Most of us are aware that sparkling and white wines should be served cold and red wine at room temperature. These are the general guidelines for wine-serving temperatures:
- Full-bodied red wine: room temperature (14–18ºC); the bottle should be cool to the touch
- Full–bodied white and light-bodied red wines: slightly chilled; 10–12ºC
- White, rosé and sweet wines: 8–10ºC; the wine should feel cold, like straight from the fridge
- Sparkling wine: 6–8ºC; like dipping your fingers into ice-cold water
Acidity is the backbone of white and rosé wines and appears crisper at lower temperatures. Therefore white and rosé wines are served chilled to preserve their freshness and fruitiness. However, aromas become mute at low temperatures, so wine should not be served too cold because the flavours are then masked. Some unprofessional restaurants may deliberately serve their low-quality wine at freezing temperatures to hide the fact that there is not much aroma in the wine. If wine is too cold, you can warm it up a little by cupping the bowl of the wine glass (like holding a cognac).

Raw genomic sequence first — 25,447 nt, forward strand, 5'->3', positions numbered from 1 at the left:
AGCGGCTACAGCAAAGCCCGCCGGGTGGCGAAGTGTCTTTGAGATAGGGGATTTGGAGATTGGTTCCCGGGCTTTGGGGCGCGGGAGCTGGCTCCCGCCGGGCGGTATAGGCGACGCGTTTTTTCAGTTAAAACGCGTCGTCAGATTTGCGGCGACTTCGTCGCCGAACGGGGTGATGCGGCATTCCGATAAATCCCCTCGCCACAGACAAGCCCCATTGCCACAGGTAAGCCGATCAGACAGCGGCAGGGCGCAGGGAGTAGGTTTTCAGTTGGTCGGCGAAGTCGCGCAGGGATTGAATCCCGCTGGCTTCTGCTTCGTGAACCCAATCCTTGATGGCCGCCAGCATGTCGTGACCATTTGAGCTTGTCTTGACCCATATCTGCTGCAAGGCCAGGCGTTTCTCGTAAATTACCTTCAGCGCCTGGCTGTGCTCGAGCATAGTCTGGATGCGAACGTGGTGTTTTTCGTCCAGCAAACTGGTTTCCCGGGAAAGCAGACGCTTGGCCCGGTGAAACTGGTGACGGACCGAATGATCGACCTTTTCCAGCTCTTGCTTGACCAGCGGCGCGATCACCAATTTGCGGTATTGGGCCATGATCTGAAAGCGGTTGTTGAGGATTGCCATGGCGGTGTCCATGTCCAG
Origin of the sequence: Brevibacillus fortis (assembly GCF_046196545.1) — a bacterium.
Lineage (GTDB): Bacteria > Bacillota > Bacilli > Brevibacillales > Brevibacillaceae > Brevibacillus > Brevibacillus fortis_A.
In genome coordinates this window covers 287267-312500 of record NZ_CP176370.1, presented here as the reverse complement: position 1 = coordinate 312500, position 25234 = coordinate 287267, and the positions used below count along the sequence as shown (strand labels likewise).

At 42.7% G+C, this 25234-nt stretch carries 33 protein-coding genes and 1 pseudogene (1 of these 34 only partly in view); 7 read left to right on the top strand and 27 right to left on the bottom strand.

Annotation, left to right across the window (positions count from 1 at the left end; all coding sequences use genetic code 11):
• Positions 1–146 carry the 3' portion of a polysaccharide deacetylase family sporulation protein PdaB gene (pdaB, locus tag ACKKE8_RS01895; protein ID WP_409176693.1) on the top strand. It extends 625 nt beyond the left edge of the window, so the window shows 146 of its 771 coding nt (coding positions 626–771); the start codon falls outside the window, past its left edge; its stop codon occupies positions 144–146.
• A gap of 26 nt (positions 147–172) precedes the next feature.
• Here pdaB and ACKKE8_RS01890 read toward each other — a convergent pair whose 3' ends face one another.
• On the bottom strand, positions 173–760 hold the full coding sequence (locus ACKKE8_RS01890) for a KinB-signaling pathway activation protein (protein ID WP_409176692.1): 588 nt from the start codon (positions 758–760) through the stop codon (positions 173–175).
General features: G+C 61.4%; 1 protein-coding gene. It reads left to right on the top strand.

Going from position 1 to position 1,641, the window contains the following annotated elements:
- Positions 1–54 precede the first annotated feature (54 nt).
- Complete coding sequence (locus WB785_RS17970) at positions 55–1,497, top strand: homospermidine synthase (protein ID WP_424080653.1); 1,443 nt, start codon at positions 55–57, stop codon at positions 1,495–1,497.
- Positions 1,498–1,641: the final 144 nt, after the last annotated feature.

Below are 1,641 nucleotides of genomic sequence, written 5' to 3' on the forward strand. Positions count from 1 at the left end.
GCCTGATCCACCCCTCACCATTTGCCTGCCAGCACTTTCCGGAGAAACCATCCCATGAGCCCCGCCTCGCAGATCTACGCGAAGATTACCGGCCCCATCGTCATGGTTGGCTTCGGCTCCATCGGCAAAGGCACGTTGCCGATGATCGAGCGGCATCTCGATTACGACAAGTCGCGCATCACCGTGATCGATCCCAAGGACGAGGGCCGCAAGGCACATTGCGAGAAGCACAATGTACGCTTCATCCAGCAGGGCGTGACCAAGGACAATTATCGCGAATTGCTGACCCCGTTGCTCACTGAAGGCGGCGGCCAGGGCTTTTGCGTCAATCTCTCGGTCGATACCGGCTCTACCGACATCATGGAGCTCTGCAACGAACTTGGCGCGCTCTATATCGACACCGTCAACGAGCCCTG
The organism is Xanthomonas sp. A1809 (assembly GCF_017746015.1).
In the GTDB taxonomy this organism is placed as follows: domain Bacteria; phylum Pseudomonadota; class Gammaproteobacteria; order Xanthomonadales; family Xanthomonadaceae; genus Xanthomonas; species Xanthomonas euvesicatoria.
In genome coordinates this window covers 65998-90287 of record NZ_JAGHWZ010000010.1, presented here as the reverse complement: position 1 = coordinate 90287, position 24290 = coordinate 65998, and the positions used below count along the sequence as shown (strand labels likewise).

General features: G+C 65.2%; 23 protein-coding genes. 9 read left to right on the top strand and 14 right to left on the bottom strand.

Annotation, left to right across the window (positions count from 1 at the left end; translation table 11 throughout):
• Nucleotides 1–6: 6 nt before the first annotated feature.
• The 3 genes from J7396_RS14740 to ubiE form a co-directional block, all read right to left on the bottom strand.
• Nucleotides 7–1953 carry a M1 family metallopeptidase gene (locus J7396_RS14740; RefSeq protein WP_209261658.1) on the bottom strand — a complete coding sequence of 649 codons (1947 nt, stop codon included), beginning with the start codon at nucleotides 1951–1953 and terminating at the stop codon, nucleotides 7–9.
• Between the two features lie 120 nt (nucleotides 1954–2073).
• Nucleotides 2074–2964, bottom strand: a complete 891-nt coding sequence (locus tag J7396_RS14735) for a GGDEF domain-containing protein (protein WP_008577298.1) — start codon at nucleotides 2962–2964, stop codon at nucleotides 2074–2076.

For richer white wine, where there is more complexity and aromatic compounds, a slightly higher serving temperature helps to release more flavours.
Sweet wine should also be served chilled so that the acidity balances the sweetness. Otherwise the wine will appear cloying.
Low temperatures slow down the release of carbon dioxide; the bubbles are finer and rise up the glass more slowly. Therefore sparkling wine is served slightly colder than white wine. If the temperature is too high, it becomes frothy and loses its elegance.
In addition to acidity, low temperatures also reinforce tannin. Therefore red wine feels more bitter if it is too cold, hence it should be served at a higher temperature. However, high temperatures also emphasise the amount of alcohol in red wine, which usually has a higher alcohol content. If red wine is serve too warm, it will be too heavy. When winemakers suggest serving red wine at room temperature, they refer to room temperature in Europe, which is around 18ºC, not the Hong Kong summer room temperature of 30ºC. So, during summer in Hong Kong, red wine should be put in the fridge for awhile before serving.
For lighter-bodied red wines such as Beaujolais and Valpolicella, where the alcohol is relatively low and the acidity high, they are more enjoyable when served slightly chilled (but not as cold as white wine) to highlight their fruitiness.
Port is a sweet fortified wine with a high alcohol content (20%), high acidity and complex aromas. The optimum serving temperature for vintage port is room temperature (around 18ºC), while for tawny port it is around 14ºC (slightly chilled).
Overall it is better to serve wine slightly cooler since it warms up during the course of a meal. If wine is too warm, South Africans often put in ice cubes for about 10 seconds, then take them out before they melt in order to slightly lower the temperature.
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